To run through some of the testing and ballistics that we’ll cover in a minute, I mounted a Trijicon ACOG 3-30 Riflescope. This unit features fixed 3x magnification, and a reticle optimized for 300 Blackout use—more on that later. The 3x power setting is perfect for short to medium range use. With both eyes open you have a great field of view and the magnification isn’t enough to interfere with short-range use, even ultra-close indoor distances.
I did some shooting from the bench to check out this setup. Considering it’s a pistol configuration, I did accuracy testing at 50 yards instead of 100. To measure average velocity, I used a Shooting Chrony Beta Master Chronograph 15 feet in front of the bench. Here’s what I found with a few different types of ammo.
|Ammo||Average Velocity (fps)||Five-Shot Group, 50 yards|
|Sig Sauer Supersonic 300 AAC Blackout 125-grain||2,106.7||1.27”|
|Inceptor SRR 300 AAC Blackout 88-grain||2,459.3||1.42”|
|American Eagle Suppressor 300 AAC Blackout 220-grain||1,043.0||1.29”|
Where I live, the average temperature range puts the speed of sound right at 1,130 feet per second, give or take, so the subsonic loads were comfortably out of range of supersonic cracks. Even without a suppressor in place, those were quiet.
If you’re considering an AR rifle or a 300 Blackout pistol, there are a couple of points to understand.
One of the challenges of building a firearm that runs both supersonic and subsonic ammo is having the right amount of gas. The port diameter and placement have to balance perfectly with the buffer and recoil spring in order to assure reliable extraction and feeding but without excessive bolt velocity.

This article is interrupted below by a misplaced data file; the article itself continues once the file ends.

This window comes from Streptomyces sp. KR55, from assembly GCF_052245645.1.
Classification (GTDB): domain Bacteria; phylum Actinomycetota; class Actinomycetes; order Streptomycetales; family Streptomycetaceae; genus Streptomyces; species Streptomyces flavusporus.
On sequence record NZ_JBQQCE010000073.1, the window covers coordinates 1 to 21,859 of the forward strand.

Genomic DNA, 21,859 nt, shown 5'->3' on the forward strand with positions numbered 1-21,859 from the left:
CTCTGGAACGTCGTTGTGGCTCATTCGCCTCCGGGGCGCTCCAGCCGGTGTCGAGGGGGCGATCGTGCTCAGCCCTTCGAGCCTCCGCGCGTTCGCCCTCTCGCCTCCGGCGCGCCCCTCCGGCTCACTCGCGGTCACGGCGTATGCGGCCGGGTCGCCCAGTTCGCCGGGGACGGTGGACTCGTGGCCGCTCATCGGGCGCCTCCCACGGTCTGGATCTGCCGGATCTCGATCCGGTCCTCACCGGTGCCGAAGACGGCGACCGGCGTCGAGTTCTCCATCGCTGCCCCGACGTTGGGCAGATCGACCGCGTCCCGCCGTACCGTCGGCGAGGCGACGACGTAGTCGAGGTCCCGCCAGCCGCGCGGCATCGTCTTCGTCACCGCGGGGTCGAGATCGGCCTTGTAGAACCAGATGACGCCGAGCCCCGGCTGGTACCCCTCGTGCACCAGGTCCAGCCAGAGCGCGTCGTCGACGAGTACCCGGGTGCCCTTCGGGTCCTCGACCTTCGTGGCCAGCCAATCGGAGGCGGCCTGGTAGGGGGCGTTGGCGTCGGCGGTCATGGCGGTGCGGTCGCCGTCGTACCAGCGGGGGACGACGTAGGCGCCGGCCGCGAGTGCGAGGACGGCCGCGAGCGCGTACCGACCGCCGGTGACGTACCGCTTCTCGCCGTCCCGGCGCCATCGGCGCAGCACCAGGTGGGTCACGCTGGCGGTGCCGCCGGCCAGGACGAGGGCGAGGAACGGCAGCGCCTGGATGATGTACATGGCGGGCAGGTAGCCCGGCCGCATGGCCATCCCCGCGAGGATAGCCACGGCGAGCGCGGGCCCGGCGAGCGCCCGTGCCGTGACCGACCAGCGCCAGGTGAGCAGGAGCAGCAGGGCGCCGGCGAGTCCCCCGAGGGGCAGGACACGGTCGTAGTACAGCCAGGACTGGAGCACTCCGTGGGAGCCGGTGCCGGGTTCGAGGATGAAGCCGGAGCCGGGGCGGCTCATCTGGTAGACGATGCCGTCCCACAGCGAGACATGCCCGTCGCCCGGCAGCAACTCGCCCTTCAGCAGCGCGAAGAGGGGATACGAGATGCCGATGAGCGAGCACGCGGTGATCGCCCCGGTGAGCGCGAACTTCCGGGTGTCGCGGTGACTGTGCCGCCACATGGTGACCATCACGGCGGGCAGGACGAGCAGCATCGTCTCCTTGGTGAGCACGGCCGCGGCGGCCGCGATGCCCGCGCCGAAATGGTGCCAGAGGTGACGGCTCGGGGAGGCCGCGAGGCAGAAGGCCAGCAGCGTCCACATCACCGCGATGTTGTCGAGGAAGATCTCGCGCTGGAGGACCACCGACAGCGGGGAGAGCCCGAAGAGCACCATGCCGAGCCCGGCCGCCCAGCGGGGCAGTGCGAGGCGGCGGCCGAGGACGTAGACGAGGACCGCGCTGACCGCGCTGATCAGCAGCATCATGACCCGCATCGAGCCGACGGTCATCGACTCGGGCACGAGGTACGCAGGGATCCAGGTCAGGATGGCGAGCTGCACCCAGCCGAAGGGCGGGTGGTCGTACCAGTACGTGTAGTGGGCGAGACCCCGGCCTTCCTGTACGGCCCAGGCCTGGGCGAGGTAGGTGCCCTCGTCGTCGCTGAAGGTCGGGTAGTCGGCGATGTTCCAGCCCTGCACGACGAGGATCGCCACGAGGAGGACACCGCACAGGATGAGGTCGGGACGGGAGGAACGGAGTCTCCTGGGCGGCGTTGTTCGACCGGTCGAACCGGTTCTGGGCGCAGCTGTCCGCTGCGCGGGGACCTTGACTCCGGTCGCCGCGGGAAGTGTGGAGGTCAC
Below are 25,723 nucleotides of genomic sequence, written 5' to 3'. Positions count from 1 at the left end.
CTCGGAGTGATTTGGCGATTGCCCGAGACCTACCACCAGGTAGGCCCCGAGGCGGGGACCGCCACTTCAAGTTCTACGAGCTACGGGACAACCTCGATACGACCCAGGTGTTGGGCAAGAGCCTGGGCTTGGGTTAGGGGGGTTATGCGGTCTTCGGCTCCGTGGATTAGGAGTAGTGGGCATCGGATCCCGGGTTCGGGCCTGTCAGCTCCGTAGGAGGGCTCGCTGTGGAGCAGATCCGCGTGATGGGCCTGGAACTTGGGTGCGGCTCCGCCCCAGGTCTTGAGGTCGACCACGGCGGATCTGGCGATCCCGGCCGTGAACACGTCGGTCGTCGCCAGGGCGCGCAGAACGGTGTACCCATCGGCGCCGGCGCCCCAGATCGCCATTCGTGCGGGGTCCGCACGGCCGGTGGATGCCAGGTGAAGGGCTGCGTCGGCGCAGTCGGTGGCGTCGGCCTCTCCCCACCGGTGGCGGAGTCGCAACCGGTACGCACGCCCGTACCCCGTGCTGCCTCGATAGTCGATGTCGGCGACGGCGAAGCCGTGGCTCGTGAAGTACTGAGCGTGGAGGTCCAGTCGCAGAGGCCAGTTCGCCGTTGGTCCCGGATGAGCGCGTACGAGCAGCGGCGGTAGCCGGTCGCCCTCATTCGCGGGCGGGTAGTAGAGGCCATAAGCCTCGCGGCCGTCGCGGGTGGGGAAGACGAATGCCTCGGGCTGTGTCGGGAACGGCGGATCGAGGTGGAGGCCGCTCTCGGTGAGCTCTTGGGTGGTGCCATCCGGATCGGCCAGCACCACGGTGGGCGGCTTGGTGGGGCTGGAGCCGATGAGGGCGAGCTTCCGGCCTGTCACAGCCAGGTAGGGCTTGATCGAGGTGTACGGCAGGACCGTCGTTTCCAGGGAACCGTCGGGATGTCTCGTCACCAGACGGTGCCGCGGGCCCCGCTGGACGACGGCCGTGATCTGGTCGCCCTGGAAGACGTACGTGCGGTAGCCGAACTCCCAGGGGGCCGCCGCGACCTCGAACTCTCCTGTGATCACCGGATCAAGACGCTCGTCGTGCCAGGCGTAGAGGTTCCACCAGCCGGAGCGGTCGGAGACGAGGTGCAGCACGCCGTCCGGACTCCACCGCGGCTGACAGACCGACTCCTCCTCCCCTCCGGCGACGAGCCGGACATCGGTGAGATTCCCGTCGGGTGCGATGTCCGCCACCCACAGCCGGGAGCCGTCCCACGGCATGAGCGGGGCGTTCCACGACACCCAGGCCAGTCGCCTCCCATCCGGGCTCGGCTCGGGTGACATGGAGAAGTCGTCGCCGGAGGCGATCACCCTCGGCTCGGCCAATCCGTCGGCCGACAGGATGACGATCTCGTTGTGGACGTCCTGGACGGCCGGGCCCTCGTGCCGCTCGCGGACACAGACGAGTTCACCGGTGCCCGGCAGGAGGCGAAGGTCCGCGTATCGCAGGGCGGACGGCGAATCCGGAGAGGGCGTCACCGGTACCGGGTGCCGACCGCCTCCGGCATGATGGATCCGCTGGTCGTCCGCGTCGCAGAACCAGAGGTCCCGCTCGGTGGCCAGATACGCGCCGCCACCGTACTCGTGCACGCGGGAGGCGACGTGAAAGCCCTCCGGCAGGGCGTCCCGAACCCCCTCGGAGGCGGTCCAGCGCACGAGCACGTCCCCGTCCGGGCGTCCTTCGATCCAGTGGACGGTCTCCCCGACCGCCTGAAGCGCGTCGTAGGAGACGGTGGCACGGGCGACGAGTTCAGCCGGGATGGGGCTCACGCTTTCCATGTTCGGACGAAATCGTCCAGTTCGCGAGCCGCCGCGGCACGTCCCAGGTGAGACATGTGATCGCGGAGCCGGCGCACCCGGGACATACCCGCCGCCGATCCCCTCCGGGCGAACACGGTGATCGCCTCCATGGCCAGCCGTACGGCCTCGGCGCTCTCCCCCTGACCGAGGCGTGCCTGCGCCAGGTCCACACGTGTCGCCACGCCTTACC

Actually, it’s more complex than that. Especially if you’re considering using subsonic ammo, a suppressor makes a lot of sense. The problem is that adding a suppressor changes the gas flow dramatically, so any optimization done to make sure all sorts of fast and slow ammo work without a suppressor falls out the window when you add a suppressor. If you’ve shot an AR-type firearm with a suppressor, you know that every shot comes with a free hot and dusty powder facial treatment, free of charge. That’s because the suppressor’s job is to capture and slow down all that hot gas exiting the muzzle. Since it can’t all move forward and out the muzzle unhindered, some comes straight back into the action and at you. That’s why suppressed semi-automatic rifles get so filthy and those unfired rounds in the top of your magazine acquire a nice coating of gunk. So, the 300 Blackout firearm design goals look something like this:
- The firearm has to cycle reliably, but not too fast, when shooting supersonic ammo unsuppressed.
- The firearm has to cycle reliably, but not too fast, when shooting supersonic ammo with a suppressor attached.
- The firearm has to cycle reliably when shooting subsonic ammunition unsuppressed.
- The firearm has to cycle reliably, but not too fast, when shooting subsonic ammunition suppressed.
Here are the gotchas: If you tune the gas system so that the pistol fires with enough gas pressure to reliably cycle the action in all scenarios, you risk beating up your gun when shooting suppressed. That’s because there’s more back pressure coming through the system to speed up the recoil sequence. On the other hand, you have to allow enough gas flow so that subsonic ammo, with its far lower operating pressure and gas volume, will still run the action. When shooting subsonic ammo with a suppressor, you get some help in that department from the backpressure created by the silencer.